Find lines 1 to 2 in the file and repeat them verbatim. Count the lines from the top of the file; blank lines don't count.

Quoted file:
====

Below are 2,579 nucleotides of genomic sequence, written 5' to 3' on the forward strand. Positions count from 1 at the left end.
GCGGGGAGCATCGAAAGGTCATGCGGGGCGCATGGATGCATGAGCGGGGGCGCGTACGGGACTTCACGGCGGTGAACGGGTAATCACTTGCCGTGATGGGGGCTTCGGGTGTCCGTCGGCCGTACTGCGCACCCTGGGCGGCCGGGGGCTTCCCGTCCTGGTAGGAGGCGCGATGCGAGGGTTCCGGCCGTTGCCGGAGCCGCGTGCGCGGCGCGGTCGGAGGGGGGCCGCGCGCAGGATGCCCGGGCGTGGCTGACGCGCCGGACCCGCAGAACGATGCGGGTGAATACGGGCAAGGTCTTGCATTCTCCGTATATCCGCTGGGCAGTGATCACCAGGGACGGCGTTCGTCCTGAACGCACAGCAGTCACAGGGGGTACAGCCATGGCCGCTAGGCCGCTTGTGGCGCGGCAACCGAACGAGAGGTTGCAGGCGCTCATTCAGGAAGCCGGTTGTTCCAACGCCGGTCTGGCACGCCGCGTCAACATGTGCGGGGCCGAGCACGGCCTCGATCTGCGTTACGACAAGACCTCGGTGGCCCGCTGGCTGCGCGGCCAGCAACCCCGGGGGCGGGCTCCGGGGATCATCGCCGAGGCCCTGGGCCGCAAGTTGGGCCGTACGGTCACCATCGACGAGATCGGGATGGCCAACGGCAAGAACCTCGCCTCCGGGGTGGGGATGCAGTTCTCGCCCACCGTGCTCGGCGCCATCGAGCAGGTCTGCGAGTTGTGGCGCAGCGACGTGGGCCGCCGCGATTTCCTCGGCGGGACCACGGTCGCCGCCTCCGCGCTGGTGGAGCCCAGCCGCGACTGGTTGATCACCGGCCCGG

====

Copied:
Below are 2,579 nucleotides of genomic sequence, written 5' to 3' on the forward strand. Positions count from 1 at the left end.
GCGGGGAGCATCGAAAGGTCATGCGGGGCGCATGGATGCATGAGCGGGGGCGCGTACGGGACTTCACGGCGGTGAACGGGTAATCACTTGCCGTGATGGGGGCTTCGGGTGTCCGTCGGCCGTACTGCGCACCCTGGGCGGCCGGGGGCTTCCCGTCCTGGTAGGAGGCGCGATGCGAGGGTTCCGGCCGTTGCCGGAGCCGCGTGCGCGGCGCGGTCGGAGGGGGGCCGCGCGCAGGATGCCCGGGCGTGGCTGACGCGCCGGACCCGCAGAACGATGCGGGTGAATACGGGCAAGGTCTTGCATTCTCCGTATATCCGCTGGGCAGTGATCACCAGGGACGGCGTTCGTCCTGAACGCACAGCAGTCACAGGGGGTACAGCCATGGCCGCTAGGCCGCTTGTGGCGCGGCAACCGAACGAGAGGTTGCAGGCGCTCATTCAGGAAGCCGGTTGTTCCAACGCCGGTCTGGCACGCCGCGTCAACATGTGCGGGGCCGAGCACGGCCTCGATCTGCGTTACGACAAGACCTCGGTGGCCCGCTGGCTGCGCGGCCAGCAACCCCGGGGGCGGGCTCCGGGGATCATCGCCGAGGCCCTGGGCCGCAAGTTGGGCCGTACGGTCACCATCGACGAGATCGGGATGGCCAACGGCAAGAACCTCGCCTCCGGGGTGGGGATGCAGTTCTCGCCCACCGTGCTCGGCGCCATCGAGCAGGTCTGCGAGTTGTGGCGCAGCGACGTGGGCCGCCGCGATTTCCTCGGCGGGACCACGGTCGCCGCCTCCGCGCTGGTGGAGCCCAGCCGCGACTGGTTGATCACCGGCCCGG